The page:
Well, actually I think you've captured an important part of it here. The first step is defining exactly that. Specifically:

    • What does cloud mean to Fedora and to Fedora users?
    • How can we benefit from cloud computing technology, as a distribution and as users of that distribution?
    • What are the risks of cloud computing, and how can we avoid, mitigate, or even benefit from them?
    • How can we bring our mission, vision, and values into the upcoming computing landscape?


    I have a lot of ideas (and a lot of input) already, but this is a big topic with wide-reaching implications, so I very much want to make it an inclusive, community-wide effort.

    "Cloud" is a buzzword, but it isn't just a buzzword. It describes a shift that is really happening, right now. We can lead, we can struggle to keep up, or we can become irrelevant.
    Matthew Miller, Fedora Project Leader

  4. #4
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    Re: Fedora's Cloud Future (and, self (re-)introduction)

    One of the main concerns that spawned the open source movement was that our data would be locked behind some proprietary software; that even though the data was on our equipment we were still potentially held hostage by the software vendors.

    I suspect that the idea of moving our data to a cloud raises similar (and even stronger) concerns. Our data is now to be held on someone elses equipment, and potentially processed with software that have no control over whatsoever.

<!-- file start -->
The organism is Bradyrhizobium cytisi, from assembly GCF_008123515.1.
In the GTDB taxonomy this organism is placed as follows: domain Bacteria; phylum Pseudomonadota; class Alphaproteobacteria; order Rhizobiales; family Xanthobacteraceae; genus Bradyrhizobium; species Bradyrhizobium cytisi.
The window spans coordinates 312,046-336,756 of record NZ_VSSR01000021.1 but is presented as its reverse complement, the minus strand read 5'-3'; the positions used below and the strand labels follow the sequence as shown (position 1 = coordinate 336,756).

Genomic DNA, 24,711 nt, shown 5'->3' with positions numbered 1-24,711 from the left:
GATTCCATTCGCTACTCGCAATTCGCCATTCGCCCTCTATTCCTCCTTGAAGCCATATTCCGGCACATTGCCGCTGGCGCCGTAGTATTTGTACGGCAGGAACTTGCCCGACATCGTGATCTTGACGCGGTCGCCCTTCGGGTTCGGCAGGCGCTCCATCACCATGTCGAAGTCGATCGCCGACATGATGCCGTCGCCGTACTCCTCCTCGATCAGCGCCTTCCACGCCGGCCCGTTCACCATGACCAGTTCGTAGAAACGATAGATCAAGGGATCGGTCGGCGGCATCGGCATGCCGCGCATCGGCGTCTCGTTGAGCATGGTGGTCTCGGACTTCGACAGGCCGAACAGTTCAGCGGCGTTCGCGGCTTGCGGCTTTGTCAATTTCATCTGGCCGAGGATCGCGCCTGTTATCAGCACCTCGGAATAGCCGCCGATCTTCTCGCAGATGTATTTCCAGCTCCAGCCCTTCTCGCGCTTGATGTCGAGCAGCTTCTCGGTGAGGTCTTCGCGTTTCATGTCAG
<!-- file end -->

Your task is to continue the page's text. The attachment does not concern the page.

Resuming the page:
I can see where a cloud service would be useful. Running up a set of virtual machines to solve a large genetic algorithm problem for example, or a business that needs to ramp up their capability for a temporary scenario are obvious and valid uses. Using cloud services as your primary computing platform, not so much

    In the near term we also need to be mindful of the costs associated with a network oriented solution. For many of us network costs outweigh data storage and even processing costs. And that is where there is a reliable and fast network - which is not the case for most of the world.

    However, from an ordinary user's perspective, I'd like to see a platform where processing and storage requirements that exceeded my local capability were automatically offloaded to "the cloud" in a totally transparent manner.

    We also need a variety of definitions for what the cloud might be. It might be a local server, or server farm, on my network; it might be a set of servers shared by a community, scattered across the neighbourhood; or it might be some commercial offering.

    This is going to be an interest trip.

  5. #5
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    Re: Fedora's Cloud Future (and, self (re-)introduction)

    In my view “ The Cloud” is simply the re-branding or re-making of an old computing concept, with its origins going back to the days of the mainframe. As the mainframe was expensive then subsequently computer time was expensive. This resulted in “Timeshare” using terminals to access the mainframe across a network as a shared hardware and software resource. One of the challenges being to derive methods to optimize and organize the most efficient use of Timeshare.

    With “Cloud” computing I think the only thing that has changed is that data centres have replaced the mainframe. So is “Cloud” just “Timeshare”, if we agree that it is then “Timeshare” might be a better term to understand the concept of the “Cloud”. Perhaps you could argue that the difference between the system of “Timeshare” of a mainframe and the “Cloud” is one of scale and scale-ability, the same basic idea (relatively simple hardware, such as dumb terminals to access more computing power) but on a potentially huge scale.